The world is entering a new digital era, but are we ready?
One leading pioneer of the technology revolution suggests not quite. In his new book, "The Third Wave: An Entrepreneur's Vision of the Future," AOL co-founder Steve Case outlines how the Internet must be "taken to the next level" for what he calls the "third wave" of the digital revolution.
Case himself was the pioneer of the "first wave," when he co-founded America Online in 1985. It started with only 3 percent of people online for just one hour a week during the primitive dial-up days, then went on to become involved in one of the biggest media mergers ever.
Companies like AOL laid the foundation for the "second wave," of companies like Facebook and Google that expanded the Internet with search and social networking capabilities. The third wave, Case said, must now integrate the Internet into "every aspect of our lives," from health care to education."
"Take health care for example. Right now if you go to the hospital, it works about the same way it did 20 years ago," Case told "CBS This Morning" Monday. "Or education ... the way most kids learn now is about the same. New systems that allow for more personalized, adaptive learning [are] becoming more possible.."
But doing this will be a challenge, Case said.
"Occasionally, you'll get lucky and have an overnight success, but the perseverance that is necessary to really revolutionize learning or food or health is going to require a kind of long-term, built-to-last mentality," Case said.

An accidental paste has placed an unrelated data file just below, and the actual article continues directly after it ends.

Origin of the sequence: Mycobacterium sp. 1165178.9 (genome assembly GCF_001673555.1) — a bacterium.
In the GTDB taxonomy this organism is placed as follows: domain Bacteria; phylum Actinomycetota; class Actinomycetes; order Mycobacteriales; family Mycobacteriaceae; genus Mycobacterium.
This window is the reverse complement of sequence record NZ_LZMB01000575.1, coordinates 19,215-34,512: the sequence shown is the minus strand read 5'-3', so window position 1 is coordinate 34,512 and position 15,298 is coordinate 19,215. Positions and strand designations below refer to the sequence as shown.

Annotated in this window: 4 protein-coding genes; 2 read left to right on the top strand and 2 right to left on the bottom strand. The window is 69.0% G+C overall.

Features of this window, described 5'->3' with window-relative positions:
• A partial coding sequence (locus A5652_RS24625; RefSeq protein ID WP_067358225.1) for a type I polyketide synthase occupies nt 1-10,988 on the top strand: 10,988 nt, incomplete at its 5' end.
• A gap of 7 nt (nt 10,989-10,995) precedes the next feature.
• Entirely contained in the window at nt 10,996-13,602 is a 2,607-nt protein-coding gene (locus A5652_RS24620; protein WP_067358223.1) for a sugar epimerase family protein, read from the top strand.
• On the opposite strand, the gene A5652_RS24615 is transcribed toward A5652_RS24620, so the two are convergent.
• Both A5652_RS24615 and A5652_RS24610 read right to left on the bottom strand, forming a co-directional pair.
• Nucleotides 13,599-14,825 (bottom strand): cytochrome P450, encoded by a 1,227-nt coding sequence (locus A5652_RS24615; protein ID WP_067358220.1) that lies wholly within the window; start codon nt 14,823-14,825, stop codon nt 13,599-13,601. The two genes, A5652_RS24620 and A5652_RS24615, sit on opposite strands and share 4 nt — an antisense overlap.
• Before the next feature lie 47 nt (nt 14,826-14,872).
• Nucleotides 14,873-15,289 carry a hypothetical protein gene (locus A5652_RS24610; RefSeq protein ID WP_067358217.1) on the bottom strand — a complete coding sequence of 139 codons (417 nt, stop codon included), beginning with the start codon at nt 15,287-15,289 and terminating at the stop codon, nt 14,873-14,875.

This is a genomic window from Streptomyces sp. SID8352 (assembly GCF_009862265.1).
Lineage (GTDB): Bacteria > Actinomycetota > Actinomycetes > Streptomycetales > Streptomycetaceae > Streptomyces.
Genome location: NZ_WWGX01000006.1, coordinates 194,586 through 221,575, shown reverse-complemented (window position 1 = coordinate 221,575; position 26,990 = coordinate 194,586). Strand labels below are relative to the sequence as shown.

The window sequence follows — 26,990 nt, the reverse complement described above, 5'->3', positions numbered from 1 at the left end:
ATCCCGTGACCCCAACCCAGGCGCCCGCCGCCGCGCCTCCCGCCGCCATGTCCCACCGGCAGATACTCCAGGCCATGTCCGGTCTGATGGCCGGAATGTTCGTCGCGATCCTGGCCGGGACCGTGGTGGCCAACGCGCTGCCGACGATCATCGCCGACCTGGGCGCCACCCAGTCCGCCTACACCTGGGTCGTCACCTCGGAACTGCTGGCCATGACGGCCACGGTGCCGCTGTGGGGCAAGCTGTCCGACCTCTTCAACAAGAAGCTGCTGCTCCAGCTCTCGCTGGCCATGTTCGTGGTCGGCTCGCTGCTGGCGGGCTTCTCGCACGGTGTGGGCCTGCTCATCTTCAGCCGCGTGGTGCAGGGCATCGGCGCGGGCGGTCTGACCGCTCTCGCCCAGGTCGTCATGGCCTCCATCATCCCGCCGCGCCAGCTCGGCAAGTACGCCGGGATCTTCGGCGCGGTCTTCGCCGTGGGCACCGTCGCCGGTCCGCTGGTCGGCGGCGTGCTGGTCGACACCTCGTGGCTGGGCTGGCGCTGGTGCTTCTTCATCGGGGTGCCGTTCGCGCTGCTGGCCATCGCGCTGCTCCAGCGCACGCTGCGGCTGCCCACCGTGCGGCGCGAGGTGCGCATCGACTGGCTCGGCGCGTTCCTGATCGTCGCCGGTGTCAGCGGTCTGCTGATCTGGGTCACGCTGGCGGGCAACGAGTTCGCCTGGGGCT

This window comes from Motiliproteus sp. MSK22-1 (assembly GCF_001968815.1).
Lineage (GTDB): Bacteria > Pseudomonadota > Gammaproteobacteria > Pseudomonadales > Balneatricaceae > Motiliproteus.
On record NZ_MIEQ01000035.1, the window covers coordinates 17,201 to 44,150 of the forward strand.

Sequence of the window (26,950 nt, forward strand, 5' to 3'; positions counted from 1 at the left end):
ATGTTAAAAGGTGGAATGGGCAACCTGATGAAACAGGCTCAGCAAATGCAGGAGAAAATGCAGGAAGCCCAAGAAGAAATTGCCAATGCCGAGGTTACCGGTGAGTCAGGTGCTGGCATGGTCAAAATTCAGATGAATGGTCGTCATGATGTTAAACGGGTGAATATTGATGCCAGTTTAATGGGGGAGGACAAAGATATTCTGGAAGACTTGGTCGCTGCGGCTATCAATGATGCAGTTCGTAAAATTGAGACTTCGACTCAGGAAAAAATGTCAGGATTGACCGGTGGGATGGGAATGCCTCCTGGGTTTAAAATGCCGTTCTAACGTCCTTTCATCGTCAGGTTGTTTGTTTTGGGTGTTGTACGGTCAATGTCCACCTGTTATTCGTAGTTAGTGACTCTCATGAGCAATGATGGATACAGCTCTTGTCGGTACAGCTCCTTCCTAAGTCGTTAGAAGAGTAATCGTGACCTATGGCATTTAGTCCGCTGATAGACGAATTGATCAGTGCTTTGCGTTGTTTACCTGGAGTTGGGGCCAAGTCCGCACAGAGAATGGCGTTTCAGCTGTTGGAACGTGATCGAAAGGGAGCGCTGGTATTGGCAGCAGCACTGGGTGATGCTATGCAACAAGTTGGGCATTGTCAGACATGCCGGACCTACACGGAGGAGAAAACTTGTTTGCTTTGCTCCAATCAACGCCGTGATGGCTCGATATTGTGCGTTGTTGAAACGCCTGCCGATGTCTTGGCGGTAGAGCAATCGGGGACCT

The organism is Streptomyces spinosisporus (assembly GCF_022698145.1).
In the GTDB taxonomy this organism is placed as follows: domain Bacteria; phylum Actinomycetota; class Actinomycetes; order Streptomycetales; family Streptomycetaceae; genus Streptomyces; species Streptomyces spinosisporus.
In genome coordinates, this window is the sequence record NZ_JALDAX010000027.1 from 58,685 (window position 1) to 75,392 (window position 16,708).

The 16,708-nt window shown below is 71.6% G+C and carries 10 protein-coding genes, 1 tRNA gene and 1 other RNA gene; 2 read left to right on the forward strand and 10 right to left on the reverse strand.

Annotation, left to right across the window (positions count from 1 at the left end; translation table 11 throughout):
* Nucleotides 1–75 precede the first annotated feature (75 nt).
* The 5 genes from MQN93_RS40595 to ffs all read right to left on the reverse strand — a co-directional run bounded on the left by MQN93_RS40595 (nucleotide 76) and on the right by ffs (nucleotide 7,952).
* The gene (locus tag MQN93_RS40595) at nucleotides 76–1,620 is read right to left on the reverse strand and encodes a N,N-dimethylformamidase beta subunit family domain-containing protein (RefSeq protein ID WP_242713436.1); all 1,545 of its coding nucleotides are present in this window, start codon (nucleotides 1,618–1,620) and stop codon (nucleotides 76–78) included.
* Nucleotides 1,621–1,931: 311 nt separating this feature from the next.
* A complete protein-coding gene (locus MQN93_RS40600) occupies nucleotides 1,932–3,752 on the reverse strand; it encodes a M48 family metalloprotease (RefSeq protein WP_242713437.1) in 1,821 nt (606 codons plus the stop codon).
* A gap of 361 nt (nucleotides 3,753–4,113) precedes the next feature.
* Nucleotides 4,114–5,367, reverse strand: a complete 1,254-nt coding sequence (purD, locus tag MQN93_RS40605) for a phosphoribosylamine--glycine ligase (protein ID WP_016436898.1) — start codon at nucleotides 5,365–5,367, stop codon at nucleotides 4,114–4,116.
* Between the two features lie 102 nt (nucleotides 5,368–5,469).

And for that, tech companies and the government must play an active role, Case said
"The entrepreneurs in Silicon Valley and all around the country who want to tackle education or health can't just focus on software or focus on the apps," Case said. "They also have to partner with some of the institutions and also understand the role of government because many of these sectors are regulated."
According to Case, the government could help spur innovation by shaping policies for startups "to flourish in the third wave" -- making it easier for startups to raise money, investing in research and development and even creating visa programs for immigrant entrepreneurs. Case also argues that the government should treat startups differently than other small businesses, as "the real growth in terms of job creation comes from these young, high-growth startups."
Case also stressed that big companies must partner with entrepreneurs, rather than defend themselves against the growing competition.
"I think the big companies do have the opportunity in this third wave to innovate and disrupt themselves, but they really have to learn in the future," Case said. "They have to create a culture around experimentation, not just play defense, but play offense."